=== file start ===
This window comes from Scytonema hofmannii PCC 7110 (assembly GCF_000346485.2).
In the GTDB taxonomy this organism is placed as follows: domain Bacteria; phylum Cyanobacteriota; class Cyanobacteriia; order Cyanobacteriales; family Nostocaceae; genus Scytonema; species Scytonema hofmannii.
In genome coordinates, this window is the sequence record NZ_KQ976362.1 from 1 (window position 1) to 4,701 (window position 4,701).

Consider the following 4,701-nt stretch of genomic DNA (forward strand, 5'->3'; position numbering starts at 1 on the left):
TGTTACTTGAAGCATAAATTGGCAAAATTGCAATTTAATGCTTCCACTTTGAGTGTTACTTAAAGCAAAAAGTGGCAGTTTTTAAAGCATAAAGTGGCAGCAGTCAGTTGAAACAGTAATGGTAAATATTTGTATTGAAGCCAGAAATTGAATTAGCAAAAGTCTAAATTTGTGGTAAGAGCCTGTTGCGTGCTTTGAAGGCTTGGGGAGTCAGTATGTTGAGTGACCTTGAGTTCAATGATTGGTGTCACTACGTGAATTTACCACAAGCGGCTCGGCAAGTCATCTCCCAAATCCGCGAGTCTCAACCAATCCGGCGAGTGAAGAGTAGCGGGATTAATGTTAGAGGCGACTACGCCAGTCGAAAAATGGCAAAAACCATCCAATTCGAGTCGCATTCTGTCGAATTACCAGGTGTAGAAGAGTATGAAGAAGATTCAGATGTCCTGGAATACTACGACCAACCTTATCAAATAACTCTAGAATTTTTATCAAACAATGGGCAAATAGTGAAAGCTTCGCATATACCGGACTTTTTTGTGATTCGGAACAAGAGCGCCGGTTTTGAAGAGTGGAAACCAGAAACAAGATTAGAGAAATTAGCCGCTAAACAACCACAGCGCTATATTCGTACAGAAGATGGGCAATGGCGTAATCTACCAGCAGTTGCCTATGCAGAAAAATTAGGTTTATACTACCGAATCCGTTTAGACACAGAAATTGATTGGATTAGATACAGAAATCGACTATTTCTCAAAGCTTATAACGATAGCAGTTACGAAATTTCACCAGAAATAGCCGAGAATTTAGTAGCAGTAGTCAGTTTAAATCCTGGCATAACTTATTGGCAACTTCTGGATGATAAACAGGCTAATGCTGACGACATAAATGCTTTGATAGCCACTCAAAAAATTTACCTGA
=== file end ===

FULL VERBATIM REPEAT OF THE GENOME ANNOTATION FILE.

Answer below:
This window comes from Scytonema hofmannii PCC 7110 (assembly GCF_000346485.2).
In the GTDB taxonomy this organism is placed as follows: domain Bacteria; phylum Cyanobacteriota; class Cyanobacteriia; order Cyanobacteriales; family Nostocaceae; genus Scytonema; species Scytonema hofmannii.
In genome coordinates, this window is the sequence record NZ_KQ976362.1 from 1 (window position 1) to 4,701 (window position 4,701).

Consider the following 4,701-nt stretch of genomic DNA (forward strand, 5'->3'; position numbering starts at 1 on the left):
TGTTACTTGAAGCATAAATTGGCAAAATTGCAATTTAATGCTTCCACTTTGAGTGTTACTTAAAGCAAAAAGTGGCAGTTTTTAAAGCATAAAGTGGCAGCAGTCAGTTGAAACAGTAATGGTAAATATTTGTATTGAAGCCAGAAATTGAATTAGCAAAAGTCTAAATTTGTGGTAAGAGCCTGTTGCGTGCTTTGAAGGCTTGGGGAGTCAGTATGTTGAGTGACCTTGAGTTCAATGATTGGTGTCACTACGTGAATTTACCACAAGCGGCTCGGCAAGTCATCTCCCAAATCCGCGAGTCTCAACCAATCCGGCGAGTGAAGAGTAGCGGGATTAATGTTAGAGGCGACTACGCCAGTCGAAAAATGGCAAAAACCATCCAATTCGAGTCGCATTCTGTCGAATTACCAGGTGTAGAAGAGTATGAAGAAGATTCAGATGTCCTGGAATACTACGACCAACCTTATCAAATAACTCTAGAATTTTTATCAAACAATGGGCAAATAGTGAAAGCTTCGCATATACCGGACTTTTTTGTGATTCGGAACAAGAGCGCCGGTTTTGAAGAGTGGAAACCAGAAACAAGATTAGAGAAATTAGCCGCTAAACAACCACAGCGCTATATTCGTACAGAAGATGGGCAATGGCGTAATCTACCAGCAGTTGCCTATGCAGAAAAATTAGGTTTATACTACCGAATCCGTTTAGACACAGAAATTGATTGGATTAGATACAGAAATCGACTATTTCTCAAAGCTTATAACGATAGCAGTTACGAAATTTCACCAGAAATAGCCGAGAATTTAGTAGCAGTAGTCAGTTTAAATCCTGGCATAACTTATTGGCAACTTCTGGATGATAAACAGGCTAATGCTGACGACATAAATGCTTTGATAGCCACTCAAAAAATTTACCTGA